Okay, so after driving my Roadster for about 700 miles and autocrossing it several times I decided to tear it all back down to the frame and start over. This time I sourced a 5 speed LSD transaxle out of a Turbo'd MR2 and close coupled the CBR1000RR motor to it and mounted it mid-engined. I built a new IRS suspension with inboard shocks using a lot of the MR2 components.
I now have another 800 miles or so on this configuration and am in the process of installing a T25/T28 AR86 Turbo and intercooler system.
It took a while to get the rear suspension dialed in, but having the Limited Slip Differential and a better front46%/rear54% weight distribution makes a huge difference on the autocross track.
I typically run the Toyota transmission in 4th gear around town, but can shift it into 5th for freeway driving. I had thought that I would run the MR2 tranny in 3rd for tight autocross tracks, but haven't tried it yet. A bonus of using a second transmission is that I now have reverse.
Also in this picture is my 1970's road race car powered by a 1999 ZX9r and my rock crawler powered by a Honda V45. The road race car uses a BMW 328 LSD diff and the rock crawler uses a Saginaw 4 speed transfer case and Samurai axles. The low/low gear ratio for the rock crawler is 120:1 and it will go anywhere you want it to go.
None of these motorcycle engine powered vehicles are chain driven.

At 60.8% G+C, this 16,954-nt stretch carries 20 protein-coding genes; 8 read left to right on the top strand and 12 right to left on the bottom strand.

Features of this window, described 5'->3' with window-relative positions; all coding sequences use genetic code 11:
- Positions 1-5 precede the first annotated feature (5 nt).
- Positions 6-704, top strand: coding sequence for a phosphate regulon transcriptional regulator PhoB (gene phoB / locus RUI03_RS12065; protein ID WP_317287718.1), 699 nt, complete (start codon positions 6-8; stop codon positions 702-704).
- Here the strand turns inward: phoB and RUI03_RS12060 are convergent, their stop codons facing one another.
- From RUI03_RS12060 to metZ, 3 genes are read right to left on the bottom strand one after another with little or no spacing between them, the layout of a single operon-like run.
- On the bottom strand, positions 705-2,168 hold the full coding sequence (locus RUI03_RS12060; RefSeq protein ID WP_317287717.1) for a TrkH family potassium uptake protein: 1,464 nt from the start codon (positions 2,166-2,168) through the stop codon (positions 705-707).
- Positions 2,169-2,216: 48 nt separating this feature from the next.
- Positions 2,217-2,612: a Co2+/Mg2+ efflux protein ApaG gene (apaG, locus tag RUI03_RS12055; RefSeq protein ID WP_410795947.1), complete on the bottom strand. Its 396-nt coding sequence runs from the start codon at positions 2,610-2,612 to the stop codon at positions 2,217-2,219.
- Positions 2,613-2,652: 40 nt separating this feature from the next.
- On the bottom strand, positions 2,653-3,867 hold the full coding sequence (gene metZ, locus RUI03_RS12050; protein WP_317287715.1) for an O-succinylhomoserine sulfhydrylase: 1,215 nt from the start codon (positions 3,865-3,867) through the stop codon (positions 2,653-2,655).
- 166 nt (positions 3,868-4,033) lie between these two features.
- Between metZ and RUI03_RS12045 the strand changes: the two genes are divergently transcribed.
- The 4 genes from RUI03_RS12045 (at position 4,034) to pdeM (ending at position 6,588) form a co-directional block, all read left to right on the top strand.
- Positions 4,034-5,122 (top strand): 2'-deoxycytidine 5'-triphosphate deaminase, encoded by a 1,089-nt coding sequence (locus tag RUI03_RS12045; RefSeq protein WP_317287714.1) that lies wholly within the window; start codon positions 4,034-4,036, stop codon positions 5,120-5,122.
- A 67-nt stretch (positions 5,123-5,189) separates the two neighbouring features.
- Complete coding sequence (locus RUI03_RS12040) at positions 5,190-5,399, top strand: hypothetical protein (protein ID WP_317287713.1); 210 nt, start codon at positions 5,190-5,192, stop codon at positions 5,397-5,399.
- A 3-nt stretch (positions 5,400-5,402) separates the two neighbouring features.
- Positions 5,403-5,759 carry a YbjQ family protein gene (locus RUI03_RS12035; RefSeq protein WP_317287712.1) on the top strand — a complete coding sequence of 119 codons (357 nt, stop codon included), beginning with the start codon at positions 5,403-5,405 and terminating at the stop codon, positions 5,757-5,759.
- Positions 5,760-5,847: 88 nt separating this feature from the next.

"... close coupled the CBR1000RR motor to it and mounted it mid-engined."
What kind of brakes you got?
I fabricated an adapter that fit the splines on the output shaft of the CBR motor on one end, a rubber donut (from a Formula Ford rear half shaft) in the middle and the splines on the input shaft of the Toyota MR2 transaxle on the other end. This configuration allowed for a "cush" drive between the CBR motor and the car transmission and eliminated the need for a chain. I had originally installed the CBR1000RR motor in the rock crawler using a chain drive set up, but found it to be way to noisey at high speed. I have some video of the crawler going up a six foot vertical face idling in first gear, and then in twenty-fourth gear you could be cruising at about 40 mph on a gravel road and spray rocks off all four tires when you punched it. But ultimately it seemed like a waste to have that motor rattlling around in a 4x4 buggy so I built the roadster.
The Roadster has stock vented Toyota rotors and Wilwood four piston calipers.
Dude, please give some more detail as to parts used for the mid engine set up. I would love to try a build like that one day. Something along the lines of the Ariel Atom. The midship track-t is awesome man. I love it!
I finally got all of the plumbing done on the turbo on Sunday and had my neighbor help me set the body back on the chassis so I could take it for a run around the neighborhood. At some point I made my way to the local expressway, ran the RPM's up a little then floored it, all of a sudden, whoosh, the turbo kicked in, the boost gauge jumped up to about 8 psi and I was flying down Laguna Boulevard to the sound of the internal waste gate dumping into the exhaust system, pist, pist, pist...
It was awesome.
Now I need to piggyback the Power Commander Ignition Module onto the USBIII and get it on a dyno so I can get it tuned.
I will report back with power and torque numbers once I get that done.